As expected, the combination of generally light weather-based demand, further futures softness a day earlier and the extra loss of load associated with a long holiday weekend resulted in lower prices at virtually all points Thursday. Forecasts of mid 90s to 100-degree highs in the south-central U.S. and a warming trend to either side of 80 in the Midwest failed to increase cooling load enough to support the cash market.
The Carthage Hub in East Texas near the Louisiana border made a small recovery from its steep maintenance-related losses earlier in the week, but it was the only point to avoid losses ranging from about a nickel to about 30 cents. The West and Northeast tended to see most of the larger declines.
In reporting a 70 Bcf storage addition in the week ending June 26, the Energy Information Administration (EIA) fell slightly short of consensus expectations in the mid 70s Bcf and was around the low end of the range of previous estimates. Although the build was moderately bullish in comparison with larger year-ago and five-year average injections (see related story), Nymex traders took a “ho-hum” attitude in driving August futures 18 cents lower Thursday.
Several pipes in both the East and West were warning or reminding shippers of their limited ability to accommodate positive imbalances during the expected light demand of the Independence Day weekend.
Heat was building to the 100 area again in most of Texas and the surrounding region going into the Fourth of July weekend. But the eastern end of the South was due to remain limited to highs around 90, and although warming trends were forecast for both the Midwest and Northeast, neither region was expected to add significant air conditioning demand to the existing market dynamic.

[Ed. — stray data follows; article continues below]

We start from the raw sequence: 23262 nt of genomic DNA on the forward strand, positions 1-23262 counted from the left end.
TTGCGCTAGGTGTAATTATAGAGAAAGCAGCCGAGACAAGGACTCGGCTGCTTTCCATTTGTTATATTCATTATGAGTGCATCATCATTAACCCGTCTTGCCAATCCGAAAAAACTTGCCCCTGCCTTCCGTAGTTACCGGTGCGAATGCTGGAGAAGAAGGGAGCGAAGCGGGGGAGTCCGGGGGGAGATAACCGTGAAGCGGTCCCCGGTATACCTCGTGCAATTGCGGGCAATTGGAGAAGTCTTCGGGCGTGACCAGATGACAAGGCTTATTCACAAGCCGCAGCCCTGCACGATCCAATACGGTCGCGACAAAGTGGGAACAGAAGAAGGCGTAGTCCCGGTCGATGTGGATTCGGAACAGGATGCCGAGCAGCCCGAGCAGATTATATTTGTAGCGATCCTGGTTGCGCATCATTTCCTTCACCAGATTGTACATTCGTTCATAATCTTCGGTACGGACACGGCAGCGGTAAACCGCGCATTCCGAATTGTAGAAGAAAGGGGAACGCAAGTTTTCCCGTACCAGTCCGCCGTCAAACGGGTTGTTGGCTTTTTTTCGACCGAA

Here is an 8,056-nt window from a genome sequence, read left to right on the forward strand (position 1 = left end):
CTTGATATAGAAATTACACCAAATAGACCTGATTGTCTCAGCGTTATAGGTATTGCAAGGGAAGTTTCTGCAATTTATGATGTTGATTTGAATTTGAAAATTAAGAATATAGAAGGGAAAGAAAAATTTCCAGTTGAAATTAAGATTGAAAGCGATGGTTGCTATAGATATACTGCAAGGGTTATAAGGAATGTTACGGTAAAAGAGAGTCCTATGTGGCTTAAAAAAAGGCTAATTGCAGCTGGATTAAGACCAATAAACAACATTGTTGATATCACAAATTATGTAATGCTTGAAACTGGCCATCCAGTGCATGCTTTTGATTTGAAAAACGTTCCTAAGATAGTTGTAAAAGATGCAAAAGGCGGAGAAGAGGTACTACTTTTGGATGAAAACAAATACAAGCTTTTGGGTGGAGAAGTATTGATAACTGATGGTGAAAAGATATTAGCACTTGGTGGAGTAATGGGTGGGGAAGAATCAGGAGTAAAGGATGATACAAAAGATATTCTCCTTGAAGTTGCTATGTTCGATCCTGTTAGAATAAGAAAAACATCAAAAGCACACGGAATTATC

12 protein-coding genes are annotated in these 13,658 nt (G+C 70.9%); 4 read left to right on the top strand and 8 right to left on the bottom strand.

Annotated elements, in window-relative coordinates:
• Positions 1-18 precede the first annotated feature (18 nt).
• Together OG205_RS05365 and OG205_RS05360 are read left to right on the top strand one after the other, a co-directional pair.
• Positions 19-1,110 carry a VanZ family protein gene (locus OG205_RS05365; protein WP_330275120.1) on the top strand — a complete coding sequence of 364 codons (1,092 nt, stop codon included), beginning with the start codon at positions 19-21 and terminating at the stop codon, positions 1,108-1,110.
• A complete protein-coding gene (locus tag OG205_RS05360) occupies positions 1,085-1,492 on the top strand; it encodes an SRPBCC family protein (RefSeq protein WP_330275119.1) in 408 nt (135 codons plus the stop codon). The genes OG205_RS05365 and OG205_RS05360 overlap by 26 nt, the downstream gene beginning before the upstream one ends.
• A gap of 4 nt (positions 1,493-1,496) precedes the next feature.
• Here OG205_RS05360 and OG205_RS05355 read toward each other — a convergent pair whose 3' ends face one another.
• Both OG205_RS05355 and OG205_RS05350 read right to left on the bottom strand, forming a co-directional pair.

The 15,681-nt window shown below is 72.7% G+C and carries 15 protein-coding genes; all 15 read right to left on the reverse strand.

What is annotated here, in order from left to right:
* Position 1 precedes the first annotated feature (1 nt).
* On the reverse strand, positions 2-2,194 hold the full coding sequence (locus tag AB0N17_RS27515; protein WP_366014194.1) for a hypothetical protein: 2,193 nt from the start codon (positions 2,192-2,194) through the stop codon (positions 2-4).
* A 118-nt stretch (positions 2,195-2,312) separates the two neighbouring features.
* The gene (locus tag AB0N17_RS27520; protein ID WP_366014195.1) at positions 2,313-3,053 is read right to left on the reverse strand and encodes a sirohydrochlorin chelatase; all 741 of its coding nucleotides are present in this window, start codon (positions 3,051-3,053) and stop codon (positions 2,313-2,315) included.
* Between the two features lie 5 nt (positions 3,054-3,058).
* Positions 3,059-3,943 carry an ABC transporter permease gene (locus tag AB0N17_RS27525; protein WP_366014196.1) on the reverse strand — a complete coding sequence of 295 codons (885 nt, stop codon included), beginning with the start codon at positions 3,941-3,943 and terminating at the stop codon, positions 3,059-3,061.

The desert Southwest, inland California and sections of the Pacific Northwest were predicted to remain warm to hot, with weekend highs in the Southwest likely to increase to as much as 117, according to The Weather Channel. However, a storm will be cooling off the Pacific Northwest early this week, it added.
Despite Thursday’s losses at nearly all points, a Gulf Coast trader said she had no trouble placing her company’s gas due to heat in the South. There’s not much weather load in the northern U.S. and Canada, though, she noted. The price softness was hardly surprising, she said, since the July Fourth weekend is just about the weakest demand period of the year in most areas. A lot of people will be out traveling, “so they won’t be running air conditioners at home,” she said.
A utility buyer in the South said he had no immediate-burn load, but still purchased some spot gas for the long weekend to make sure his company was meeting storage injection targets for the month. It expects to have its storage accounts 77% full by the end of July with three months left to go in the traditional injection season, he said.
It was nice to pick up gas at prices below first-of-month indexes, the buyer said. The utility’s service area has returned to close-to-normal temperatures for early July, he added.
A Rockies producer said he finds it “amusing” to hear people talk about summertime weather in Chicago impacting gas demand. Sure, Chicago and the Midwest in general constitute a major load center during the heating season, he said. According to EIA data, the whole state of Illinois uses less gas for power generation during the summer “than little Colorado does,” he said. Illinois has always been big in producing power from coal and nuclear plants, not natural gas, he noted.
“Temps in Texas are what counts!” the producer continued. One of the reasons that Texas is the largest gas-consuming state is that it generates nearly 50% of its power from gas-fired plants, more than twice the national average, he said. EIA data also shows that Texas uses three times as much gas for power production as New York and nearly twice as much as California, he observed.
Prior to the storage report’s issuance, the producer said the impact of last week’s Texas heat wave may cause the report “to be the first decent one in quite some time in spite of the mild temps in the Northeast.”
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